TALVI, LUMI, JÄÄ or WINTER, SNOW, ICE
An FHM Presentation by Vivian Heikkinen
The February FHM program presented by Vivian Heikkinen certainly reminded us that winter's cold can present some challenges, but also great fun.
A native Ohioan from Peninsula, she has had a lifetime’s experience with those elements of weather: Winter, Snow, and Ice. It all began with her uphill mile daily walk to school in every kind of weather.
Knitting together local FHM members’ winter childhood sports memories, she began her presentation with the Hpotkukelkka (kick sled) , ancock, Michigan winter fun of the Heikkin Paiva Festival held on the last Saturday in January. It commemorates Bishop Henrik of the twelfth century, who brought the Christian gospel to Finland. It also honors the Finnish name day, Heikki, and is observed with parades and fun activities. In winter, Finland’s children learn to ski early. Although skiing to school, the children still spend recess time on their skis. The use of the Ice hole fishing and swimming in outdoor pools are part of winter’s fun. The whipsled , known as napakelkka , höijäkkä or hullunhevonen provides much excitement.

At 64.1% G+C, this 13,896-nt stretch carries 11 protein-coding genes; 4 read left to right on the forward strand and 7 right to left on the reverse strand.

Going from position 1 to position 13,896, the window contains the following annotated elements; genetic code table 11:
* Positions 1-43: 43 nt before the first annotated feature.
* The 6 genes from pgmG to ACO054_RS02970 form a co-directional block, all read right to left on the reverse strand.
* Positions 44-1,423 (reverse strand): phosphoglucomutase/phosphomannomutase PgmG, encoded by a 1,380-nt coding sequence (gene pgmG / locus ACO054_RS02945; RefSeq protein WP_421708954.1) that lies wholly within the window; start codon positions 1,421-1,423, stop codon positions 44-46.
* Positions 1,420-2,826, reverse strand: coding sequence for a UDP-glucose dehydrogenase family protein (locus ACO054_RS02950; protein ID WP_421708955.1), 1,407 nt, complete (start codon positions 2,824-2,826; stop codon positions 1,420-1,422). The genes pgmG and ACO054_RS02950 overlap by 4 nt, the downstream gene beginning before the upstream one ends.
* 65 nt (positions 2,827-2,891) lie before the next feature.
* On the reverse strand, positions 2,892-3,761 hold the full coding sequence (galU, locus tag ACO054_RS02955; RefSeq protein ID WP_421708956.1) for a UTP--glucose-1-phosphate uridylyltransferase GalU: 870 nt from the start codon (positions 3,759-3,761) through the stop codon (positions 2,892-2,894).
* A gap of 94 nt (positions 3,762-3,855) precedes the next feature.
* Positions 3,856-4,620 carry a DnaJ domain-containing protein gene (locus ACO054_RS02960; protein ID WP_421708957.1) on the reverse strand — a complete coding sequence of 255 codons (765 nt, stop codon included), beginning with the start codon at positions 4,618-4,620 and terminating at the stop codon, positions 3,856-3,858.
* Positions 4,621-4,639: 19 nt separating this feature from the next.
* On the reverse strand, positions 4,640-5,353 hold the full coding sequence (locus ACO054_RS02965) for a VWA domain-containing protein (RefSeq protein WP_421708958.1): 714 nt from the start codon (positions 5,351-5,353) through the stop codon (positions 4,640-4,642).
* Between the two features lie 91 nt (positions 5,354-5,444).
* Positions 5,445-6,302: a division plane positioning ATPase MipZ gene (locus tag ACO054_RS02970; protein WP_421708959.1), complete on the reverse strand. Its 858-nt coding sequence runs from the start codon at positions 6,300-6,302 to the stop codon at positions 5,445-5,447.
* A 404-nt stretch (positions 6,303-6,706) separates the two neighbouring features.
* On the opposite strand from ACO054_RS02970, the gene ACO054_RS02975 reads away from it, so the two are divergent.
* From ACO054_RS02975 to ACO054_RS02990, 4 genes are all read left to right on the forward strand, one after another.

Finland of course, provides the world with their ice breakers. Finnish seaports need to be kept open during the cold winters. These ships must have strengthened hulls and powerful engines to crush and move the ice. Some of these icebreakers find their way to the Cleveland, Fairport Harbor area.
Vivian illustrated her program with slides presented by Lasse Hiltunen, which showed all of the snow, ice and cold scenes including the famous snow castles of Laino and Kemi, Finland. Tourists can go there for winter breaks, weddings, etc.. Beds made of ice are provided, with reindeer hides providing insulation. A snow castle is also found in Eagle River, Wisconsin, begun in 1924. Temperatures are at -2 to -5 C.
Refreshments were served by Kathy Nurminen and Barbara Ollila. Featured was a Valentine's Day sheet cake which said "Hauska Ystävänpäivä" which translated means Happy or Merry Friend's Day.
Story by Elaine Lillback, © Finnish Heritage Museum, 2010.